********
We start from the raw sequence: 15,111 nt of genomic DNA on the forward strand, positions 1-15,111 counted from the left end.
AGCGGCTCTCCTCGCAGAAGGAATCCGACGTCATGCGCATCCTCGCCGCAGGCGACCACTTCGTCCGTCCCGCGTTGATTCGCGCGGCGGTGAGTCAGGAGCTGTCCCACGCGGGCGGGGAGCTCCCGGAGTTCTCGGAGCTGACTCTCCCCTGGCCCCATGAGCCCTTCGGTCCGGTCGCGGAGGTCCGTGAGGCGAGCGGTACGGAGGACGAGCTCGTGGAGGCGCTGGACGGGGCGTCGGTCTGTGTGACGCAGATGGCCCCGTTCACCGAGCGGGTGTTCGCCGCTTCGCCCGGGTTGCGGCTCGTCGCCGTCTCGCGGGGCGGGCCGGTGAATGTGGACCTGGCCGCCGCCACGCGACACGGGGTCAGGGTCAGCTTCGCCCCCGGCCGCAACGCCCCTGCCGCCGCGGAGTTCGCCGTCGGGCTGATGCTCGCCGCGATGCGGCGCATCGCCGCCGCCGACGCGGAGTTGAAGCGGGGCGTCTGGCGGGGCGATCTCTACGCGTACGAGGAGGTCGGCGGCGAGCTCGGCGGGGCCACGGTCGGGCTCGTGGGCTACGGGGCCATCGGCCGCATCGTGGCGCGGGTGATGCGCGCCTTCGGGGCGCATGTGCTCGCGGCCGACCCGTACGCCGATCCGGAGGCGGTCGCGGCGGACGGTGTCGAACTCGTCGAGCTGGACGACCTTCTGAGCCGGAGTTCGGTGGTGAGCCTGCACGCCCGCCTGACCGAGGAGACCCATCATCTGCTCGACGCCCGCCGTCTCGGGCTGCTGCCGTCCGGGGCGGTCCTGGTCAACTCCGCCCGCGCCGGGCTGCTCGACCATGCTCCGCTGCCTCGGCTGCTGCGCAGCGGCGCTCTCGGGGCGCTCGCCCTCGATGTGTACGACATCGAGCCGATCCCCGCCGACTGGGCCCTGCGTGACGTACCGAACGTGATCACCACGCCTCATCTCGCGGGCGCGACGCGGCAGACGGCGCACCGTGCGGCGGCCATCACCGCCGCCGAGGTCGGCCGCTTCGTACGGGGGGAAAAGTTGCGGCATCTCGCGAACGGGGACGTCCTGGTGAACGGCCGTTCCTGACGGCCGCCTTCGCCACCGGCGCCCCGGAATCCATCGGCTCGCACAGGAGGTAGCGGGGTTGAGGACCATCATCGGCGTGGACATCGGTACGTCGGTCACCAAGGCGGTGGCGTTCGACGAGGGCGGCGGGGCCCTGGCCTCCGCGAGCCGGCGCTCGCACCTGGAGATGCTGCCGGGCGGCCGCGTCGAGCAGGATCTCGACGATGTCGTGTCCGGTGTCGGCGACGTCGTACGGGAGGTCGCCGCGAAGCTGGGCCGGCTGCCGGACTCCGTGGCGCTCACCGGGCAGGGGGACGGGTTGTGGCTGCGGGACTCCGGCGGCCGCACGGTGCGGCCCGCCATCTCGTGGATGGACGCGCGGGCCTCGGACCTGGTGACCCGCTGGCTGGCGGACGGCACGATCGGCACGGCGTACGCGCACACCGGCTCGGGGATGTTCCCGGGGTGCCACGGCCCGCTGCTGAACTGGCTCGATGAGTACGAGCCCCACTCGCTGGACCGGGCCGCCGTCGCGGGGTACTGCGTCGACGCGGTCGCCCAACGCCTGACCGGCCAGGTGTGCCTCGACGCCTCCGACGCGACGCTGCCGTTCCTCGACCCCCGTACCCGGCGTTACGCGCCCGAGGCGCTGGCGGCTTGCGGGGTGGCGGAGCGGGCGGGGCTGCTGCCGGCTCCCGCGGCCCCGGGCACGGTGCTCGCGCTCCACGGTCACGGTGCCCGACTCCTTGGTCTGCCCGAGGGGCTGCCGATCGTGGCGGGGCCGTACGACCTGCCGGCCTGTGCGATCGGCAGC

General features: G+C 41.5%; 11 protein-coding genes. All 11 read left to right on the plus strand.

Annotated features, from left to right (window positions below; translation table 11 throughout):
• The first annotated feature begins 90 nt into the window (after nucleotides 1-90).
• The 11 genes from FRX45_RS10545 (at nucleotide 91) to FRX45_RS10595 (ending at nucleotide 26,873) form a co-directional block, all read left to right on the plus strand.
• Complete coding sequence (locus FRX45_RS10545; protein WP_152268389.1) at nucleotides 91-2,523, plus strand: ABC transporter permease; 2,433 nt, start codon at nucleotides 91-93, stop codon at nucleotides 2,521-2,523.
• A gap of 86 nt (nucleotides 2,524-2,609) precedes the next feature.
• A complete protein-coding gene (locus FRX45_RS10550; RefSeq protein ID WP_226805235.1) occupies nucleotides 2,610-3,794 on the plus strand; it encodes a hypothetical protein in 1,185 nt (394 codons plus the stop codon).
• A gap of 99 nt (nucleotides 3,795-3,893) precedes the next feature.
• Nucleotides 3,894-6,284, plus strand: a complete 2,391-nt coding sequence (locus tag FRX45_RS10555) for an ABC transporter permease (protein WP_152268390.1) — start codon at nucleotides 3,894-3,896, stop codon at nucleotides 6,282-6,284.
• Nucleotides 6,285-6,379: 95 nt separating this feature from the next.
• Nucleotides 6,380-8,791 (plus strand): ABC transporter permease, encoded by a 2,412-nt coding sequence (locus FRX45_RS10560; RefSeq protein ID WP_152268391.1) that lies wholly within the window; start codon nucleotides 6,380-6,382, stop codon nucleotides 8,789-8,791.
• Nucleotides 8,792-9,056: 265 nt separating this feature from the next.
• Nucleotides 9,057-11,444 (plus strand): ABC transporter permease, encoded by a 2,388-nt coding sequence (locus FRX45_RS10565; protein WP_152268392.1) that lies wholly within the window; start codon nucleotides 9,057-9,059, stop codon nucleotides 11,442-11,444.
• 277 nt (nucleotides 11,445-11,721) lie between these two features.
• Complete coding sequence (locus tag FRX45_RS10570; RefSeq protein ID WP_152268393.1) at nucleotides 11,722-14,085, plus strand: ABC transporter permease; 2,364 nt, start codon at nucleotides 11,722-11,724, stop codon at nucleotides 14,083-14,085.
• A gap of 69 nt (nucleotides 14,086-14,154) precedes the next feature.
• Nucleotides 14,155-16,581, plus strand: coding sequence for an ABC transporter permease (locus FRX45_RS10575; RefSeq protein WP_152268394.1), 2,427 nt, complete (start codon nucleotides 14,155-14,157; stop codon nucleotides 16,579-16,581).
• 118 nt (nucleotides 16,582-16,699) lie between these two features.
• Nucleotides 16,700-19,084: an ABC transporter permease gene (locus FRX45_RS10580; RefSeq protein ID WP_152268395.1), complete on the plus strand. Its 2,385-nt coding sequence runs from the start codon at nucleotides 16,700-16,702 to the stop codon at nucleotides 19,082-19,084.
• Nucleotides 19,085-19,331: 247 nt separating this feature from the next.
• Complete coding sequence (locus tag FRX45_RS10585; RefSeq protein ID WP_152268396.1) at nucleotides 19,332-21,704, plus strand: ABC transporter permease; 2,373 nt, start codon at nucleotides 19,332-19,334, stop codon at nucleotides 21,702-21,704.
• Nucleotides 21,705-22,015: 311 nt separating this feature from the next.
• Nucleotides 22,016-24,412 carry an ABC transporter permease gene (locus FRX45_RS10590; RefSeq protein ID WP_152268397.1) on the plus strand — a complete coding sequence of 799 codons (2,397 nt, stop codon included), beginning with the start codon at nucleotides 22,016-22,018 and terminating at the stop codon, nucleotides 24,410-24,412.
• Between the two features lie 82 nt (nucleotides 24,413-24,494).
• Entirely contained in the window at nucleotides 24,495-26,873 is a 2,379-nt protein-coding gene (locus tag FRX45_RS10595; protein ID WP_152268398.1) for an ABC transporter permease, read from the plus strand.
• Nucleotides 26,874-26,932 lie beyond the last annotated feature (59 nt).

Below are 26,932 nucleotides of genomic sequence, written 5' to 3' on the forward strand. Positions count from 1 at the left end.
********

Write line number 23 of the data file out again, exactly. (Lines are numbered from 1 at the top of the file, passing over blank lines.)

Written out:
• Complete coding sequence (locus tag FRX45_RS10585; RefSeq protein ID WP_152268396.1) at nucleotides 19,332-21,704, plus strand: ABC transporter permease; 2,373 nt, start codon at nucleotides 19,332-19,334, stop codon at nucleotides 21,702-21,704.